One of several Zaytuna Farm geese
All photographs © Craig Mackintosh except where credited otherwise
We killed a goose at Zaytuna Farm the other day and by my count we served out 60+ student meals from it, plus two day’s worth of wonderful breakfasts for the staff. Not a bad effort I thought. Pretty good use of a bird. Here’s what we did….
Goose offal on toast accompanied with eggs from our beautiful chickens.
We scramble the eggs with homemade butter that a French friend Jean-Luc brought over as a gift. He also brought homemade cheese and croissants. All good – good eggs, good butter, good Frenchman. Homemade bread toasted on a wood oven stove. Fresh goose offal sautéed with garlic and fresh herbs. Cardamon coffee. Yum.
Hash browns and goose ham with tomarillo relish and sautéed greens – served on grilled toast.
This one took a while to prepare….
Photo credit: Marcelo Severo
You take your goose and remove a breast. Then you take this breast and cure it in a 50/50 (or so) mix of salt and sugar. Spice up your curing mix with aromatics. I used garlic, cloves, juniper berries, fresh cumquat & galangal, some bay leaves… you get the idea.
Muscovy geese rest after a leisurely swim on the Zaytuna dam,
with food forest in background
Photo credit: Marcelo Severo
Cure your breast overnight. Then wash off the curing mix, patting the lovely thing gently dry and laying it skin side down on a heavy pan to render out the fat and crisp up the skin. Do this slowly- on the gentlest heat you can manage. We used the wood stove. Not bad the old wood stove. It also warms up the kitchen on these crisp mornings we’re getting coming into the end of July. And it heats our water, makes the kitchen look pretty and it feeds ash to the compost and if you save your mandarin skins you can put them into a saucepan of water and set it on the stove for the ultimate kitchen incense….
And it sure is nice to toast our bread on it while we slice up the goose ham and fry up the hash browns – made with potatoes from the crop garden, cooked in the rendered goose fat and Jean-Luc’s good butter, plus a little relish made with tomarillo & galangal plucked from the food forests, some sautéed greens straight out of the kitchen garden. What else could you possibly want?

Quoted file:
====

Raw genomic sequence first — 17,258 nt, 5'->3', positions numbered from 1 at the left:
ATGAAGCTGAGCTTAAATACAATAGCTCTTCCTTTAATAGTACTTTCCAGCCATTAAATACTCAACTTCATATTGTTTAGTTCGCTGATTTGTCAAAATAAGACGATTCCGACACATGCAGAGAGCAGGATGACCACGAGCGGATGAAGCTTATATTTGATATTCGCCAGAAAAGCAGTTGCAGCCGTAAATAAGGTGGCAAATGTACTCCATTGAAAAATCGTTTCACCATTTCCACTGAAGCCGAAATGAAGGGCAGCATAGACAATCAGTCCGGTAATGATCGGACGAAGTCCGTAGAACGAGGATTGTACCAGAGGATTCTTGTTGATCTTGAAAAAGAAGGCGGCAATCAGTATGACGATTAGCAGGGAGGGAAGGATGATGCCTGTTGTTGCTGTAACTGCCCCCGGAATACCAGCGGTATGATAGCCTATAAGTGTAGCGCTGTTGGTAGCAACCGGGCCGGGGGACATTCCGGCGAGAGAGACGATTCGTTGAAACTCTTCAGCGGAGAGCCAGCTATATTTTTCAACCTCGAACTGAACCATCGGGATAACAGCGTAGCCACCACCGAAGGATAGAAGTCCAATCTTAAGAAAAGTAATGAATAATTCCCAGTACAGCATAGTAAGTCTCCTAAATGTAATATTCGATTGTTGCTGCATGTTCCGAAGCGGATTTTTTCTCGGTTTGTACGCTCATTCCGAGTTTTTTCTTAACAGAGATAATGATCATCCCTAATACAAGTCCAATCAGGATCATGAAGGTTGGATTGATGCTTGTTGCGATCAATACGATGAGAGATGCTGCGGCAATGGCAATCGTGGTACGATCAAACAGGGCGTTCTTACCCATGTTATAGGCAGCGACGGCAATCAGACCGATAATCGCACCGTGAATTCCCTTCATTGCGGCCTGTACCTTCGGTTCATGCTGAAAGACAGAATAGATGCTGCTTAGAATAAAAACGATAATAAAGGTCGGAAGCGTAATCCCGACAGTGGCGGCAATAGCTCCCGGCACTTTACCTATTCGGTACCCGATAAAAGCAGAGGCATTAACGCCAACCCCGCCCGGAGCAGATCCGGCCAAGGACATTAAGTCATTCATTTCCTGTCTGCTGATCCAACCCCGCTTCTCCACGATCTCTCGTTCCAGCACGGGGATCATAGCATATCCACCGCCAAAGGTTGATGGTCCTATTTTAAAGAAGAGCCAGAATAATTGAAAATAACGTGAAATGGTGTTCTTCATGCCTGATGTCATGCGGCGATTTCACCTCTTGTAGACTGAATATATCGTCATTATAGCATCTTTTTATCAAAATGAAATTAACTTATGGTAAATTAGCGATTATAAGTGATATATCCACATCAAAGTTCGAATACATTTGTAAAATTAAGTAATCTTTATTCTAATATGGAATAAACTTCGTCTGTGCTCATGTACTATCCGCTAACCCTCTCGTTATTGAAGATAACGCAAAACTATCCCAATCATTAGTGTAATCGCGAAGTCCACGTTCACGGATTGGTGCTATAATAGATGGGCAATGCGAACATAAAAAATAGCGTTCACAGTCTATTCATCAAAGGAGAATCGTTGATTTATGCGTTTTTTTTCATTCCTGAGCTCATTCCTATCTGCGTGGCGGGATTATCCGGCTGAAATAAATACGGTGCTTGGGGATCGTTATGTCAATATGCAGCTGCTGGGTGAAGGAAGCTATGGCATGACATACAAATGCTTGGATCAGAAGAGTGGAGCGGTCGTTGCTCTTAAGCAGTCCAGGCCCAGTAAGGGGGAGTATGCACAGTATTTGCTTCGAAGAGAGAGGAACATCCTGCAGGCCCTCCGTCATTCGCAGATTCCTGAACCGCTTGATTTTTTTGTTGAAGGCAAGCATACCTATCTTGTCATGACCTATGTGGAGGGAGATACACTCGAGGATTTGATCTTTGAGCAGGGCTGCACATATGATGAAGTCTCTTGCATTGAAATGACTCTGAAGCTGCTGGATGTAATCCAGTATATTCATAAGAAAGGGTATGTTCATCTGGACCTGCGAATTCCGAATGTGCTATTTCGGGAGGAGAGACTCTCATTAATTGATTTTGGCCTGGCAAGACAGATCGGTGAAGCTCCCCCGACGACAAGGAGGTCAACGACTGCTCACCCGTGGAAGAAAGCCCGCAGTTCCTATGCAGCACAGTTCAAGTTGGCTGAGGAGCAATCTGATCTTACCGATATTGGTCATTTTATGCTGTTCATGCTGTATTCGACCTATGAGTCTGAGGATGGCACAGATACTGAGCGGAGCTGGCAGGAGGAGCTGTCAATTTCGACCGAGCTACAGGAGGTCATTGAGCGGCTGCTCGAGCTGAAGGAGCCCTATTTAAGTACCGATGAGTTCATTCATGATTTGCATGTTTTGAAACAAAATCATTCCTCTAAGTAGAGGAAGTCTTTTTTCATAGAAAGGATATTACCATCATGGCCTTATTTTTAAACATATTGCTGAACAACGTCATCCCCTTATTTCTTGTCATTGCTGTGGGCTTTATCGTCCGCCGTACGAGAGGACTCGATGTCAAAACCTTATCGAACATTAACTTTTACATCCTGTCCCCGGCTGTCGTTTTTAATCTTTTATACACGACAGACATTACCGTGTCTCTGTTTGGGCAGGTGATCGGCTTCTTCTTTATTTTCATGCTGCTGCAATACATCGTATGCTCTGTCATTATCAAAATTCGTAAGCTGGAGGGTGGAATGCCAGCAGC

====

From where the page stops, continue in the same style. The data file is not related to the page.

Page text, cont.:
Life is good while it lasts
How do you stretch one goose missing a breast into lunch for 30 people? You throw it into a pot and cover it with water. Cold water. Put it on the stove and once it starts boiling, bring it down to a gentle simmer. Skim the scum off the surface. (Not much scum on these birds, they live a healthy clean life and are naturally free of impurities.) Throw in some carrot and onion, a few celery leaves, a bay leaf or two, some peppercorns, a piece of lemon. Simmer gently for a couple of hours.
Drain your bird, keeping your stock of course. Eat the feet if you like. They’re pretty tasty. I never used to think so but then my boss – a smart Jordanian woman by the name of Nadia showed me the trick. Peel the skin off dummy. With the skin on, goose feet are tasty-but-tough. With the skin off it’s another story. There’s nothing between you and the sweetness. A real treat. Thanks Nadia. And thanks for shredding the meat off the goose carcass too. I’ve worked with a lot of good chefs and I’ve never seen one strip a bird as economically and quickly as Nadia can.
Photo credit: Marcelo Severo
I make a couscous in her honour, marinating the grain in olive oil spiced up with toasted and crushed cumin seed. I use the stock to soak the couscous – one litre of hot stock for every kilo of grain. Then fold the shredded meat through with some roasted carrot, dried fruit soaked in tea, toasted nuts and seeds, fried onions, fried garlic, fried ginger, lots of fresh herbs from the garden and a refreshing squeeze of lemon juice. Tasty. And plentiful….